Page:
Marijuana Miracles

GrowingMedicinalPharmacologyWhat is that flower really about?

August 11, 2021by Nicklous0

This is a repost from –

When my roommate’s basement XJ13 lab tested at over 24% THC potency in 2013, High Times’ “Strongest Strain on Earth” was a 27% THC Ghost Train Haze. That XJ packed a decent punch but the results still didn’t sit right with me. For only $50 dollars more an ounce, I could walk down the street and get something way stronger.

If the basement grow was really that close to maxing out THC potency, could the “entourage effect” really be what made good weed feel stronger? What were the results of cannabis potency testing really telling me?

Two years later, on one of my first visits to a recreational store in Seattle, I found a potency label that broke the laws of math and physics: 103.5% Total Cannabinoids. At first I laughed, thinking how many dabs did it take for that stroke of genius?

But I’d soon discover that printing an accurate cannabis potency test would take a lot more than fixing silly mistakes. Sure, deceptive practices were (and still are) widespread, but the industry has also faced some very new and sudden challenges that will take more time to work out, even with utmost integrity.

Let’s take a closer look at the science of marijuana potency testing!

As much as we all got used to ‘judging a bud by its cover’, most of us have also experienced the letdown of a looker that just doesn’t seem to cook right. That’s one thing that made legal weed so exciting: potency proof on every package! For markets that don’t have samples, or smells, or even let you see the product first, mandatory THC potency testing was a real no-brainer.

Unfortunately, in all the haste and hubbub, an elephant in the room went unnoticed: The science behind cannabis potency testing wasn’t ready yet. Although researchers and organizations like High Times had been analyzing THC concentrations for years, standardizing test results across a multi-billion dollar market is much different than carefully processing a small group of samples from time to time.

Creating a system where millions of test results can be compared to one another takes many years of work from experts, professionals, and agencies like the International Organization for Standardization (ISO), which certifies labs all across the world for precision and accuracy. In recent years, plenty of cannabis testing labs have obtained ISO certification, but there’s still no ISO certification for testing cannabis (due to prohibition) so it’s not actually a check on cannabis-specific techniques and methods.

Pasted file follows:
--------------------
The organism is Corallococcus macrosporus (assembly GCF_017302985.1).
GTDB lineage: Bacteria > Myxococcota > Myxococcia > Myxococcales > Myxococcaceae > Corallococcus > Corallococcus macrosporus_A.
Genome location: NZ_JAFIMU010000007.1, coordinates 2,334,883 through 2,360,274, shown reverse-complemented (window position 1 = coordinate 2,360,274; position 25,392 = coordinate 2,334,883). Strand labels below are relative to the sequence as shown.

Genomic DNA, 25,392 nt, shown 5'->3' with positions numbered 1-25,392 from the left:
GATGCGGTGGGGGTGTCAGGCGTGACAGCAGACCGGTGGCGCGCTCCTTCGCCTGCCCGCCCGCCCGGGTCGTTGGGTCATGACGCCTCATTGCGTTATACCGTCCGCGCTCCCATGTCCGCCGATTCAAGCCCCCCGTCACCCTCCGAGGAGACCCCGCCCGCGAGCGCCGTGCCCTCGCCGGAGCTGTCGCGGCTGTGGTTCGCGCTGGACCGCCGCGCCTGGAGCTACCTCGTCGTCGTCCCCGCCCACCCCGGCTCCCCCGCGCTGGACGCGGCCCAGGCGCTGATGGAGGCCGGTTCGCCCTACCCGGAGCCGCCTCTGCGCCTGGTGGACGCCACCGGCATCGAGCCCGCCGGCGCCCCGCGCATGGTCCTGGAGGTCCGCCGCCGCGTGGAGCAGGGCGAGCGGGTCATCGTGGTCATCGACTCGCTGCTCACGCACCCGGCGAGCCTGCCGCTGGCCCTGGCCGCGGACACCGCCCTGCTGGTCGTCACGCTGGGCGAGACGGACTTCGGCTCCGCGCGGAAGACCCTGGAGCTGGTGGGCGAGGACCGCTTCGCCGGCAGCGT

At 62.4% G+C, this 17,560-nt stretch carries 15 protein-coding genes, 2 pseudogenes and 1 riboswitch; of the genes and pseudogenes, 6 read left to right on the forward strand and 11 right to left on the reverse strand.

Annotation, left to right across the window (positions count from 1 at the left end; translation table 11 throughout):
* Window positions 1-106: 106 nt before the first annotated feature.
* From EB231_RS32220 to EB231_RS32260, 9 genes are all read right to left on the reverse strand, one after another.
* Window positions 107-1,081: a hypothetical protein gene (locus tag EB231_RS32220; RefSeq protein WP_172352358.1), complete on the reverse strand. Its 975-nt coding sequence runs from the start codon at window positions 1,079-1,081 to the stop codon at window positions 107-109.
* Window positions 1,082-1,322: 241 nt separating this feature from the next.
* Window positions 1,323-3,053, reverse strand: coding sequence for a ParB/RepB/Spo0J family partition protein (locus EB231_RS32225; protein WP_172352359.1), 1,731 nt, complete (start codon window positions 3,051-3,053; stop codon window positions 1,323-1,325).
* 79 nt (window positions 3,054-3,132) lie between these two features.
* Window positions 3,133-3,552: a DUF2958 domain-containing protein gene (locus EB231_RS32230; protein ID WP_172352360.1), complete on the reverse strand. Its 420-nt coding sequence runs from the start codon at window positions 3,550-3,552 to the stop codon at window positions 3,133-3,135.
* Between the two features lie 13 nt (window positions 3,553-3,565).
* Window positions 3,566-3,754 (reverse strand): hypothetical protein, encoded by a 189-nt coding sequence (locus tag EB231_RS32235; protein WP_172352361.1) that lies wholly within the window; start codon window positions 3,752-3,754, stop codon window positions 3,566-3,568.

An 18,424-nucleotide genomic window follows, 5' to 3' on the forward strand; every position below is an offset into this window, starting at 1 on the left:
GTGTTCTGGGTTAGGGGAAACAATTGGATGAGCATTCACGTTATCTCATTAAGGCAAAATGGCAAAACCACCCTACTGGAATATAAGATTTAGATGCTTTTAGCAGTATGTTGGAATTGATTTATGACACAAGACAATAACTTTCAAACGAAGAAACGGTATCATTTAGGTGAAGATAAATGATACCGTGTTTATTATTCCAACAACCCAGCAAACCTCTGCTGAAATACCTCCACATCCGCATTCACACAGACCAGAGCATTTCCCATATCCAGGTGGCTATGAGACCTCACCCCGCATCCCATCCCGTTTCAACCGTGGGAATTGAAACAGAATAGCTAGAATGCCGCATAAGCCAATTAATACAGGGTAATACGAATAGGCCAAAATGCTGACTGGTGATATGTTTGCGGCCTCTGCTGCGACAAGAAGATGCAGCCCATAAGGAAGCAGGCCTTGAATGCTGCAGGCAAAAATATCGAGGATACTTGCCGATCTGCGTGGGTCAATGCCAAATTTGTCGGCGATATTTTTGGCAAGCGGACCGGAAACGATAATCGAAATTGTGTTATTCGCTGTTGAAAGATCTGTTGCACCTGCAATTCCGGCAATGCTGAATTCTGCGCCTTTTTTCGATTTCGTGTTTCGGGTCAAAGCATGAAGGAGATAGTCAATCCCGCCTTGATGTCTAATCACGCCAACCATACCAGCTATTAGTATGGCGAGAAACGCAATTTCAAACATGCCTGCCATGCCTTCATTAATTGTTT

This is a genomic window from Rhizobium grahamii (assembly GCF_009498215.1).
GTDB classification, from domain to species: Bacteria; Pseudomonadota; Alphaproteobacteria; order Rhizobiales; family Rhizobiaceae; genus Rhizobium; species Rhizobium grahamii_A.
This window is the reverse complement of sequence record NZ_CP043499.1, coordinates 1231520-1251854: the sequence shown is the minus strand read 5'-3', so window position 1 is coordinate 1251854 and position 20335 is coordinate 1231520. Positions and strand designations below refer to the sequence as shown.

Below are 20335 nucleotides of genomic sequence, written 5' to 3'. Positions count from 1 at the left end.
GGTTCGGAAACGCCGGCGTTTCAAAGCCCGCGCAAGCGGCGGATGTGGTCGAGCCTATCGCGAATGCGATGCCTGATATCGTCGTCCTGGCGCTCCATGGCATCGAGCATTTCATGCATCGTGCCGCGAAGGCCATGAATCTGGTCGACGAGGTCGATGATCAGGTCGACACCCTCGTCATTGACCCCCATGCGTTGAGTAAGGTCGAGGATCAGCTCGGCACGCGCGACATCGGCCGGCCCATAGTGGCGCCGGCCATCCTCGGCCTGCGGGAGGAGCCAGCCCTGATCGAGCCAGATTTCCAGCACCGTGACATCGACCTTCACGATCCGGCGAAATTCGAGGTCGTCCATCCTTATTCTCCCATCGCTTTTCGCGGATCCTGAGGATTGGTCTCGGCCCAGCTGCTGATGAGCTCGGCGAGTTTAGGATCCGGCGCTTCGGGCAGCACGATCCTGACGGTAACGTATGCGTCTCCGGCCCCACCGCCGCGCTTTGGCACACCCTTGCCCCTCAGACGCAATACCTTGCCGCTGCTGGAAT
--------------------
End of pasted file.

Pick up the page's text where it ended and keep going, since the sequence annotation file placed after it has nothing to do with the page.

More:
To make matters trickier, there aren’t any botanical products like cannabis that have been tested on such a large scale, so there’s no universal standard operating procedures (SOPs) from which to develop standards for cannabis testing. For more on that, check out this paper in the Medical Cannabis and Cannabinoids journal, which advocates for better standards in cannabis testing because those standards will actually change how the world of science views all medicinal plants and herbs and not just cannabis – and that’s a big deal!

To get an idea of the status quo, let’s explore how that lack of standards translates into what you see on a cannabis potency label.

As it turns out, the test that read 103% total cannabinoids was actually normal and doesn’t necessarily indicate a mistake or foul play at all (assuming it’s a highly potent product, like CBD isolate). That’s because, even with everything else in order, quantitative lab tests almost always assume a tolerance for what we’ll call ‘measurement uncertainty’, which is basically how much the results could be off from the actual value.

For example, if the measurement uncertainty for a sample of 100% Pure THC is about 10% and the lab returns a result of 105%, that still falls within the expected measurement uncertainty. For more details on that, check out this article from Botanacor Laboratories about lab testing CBD. Not quite an exact science, is it?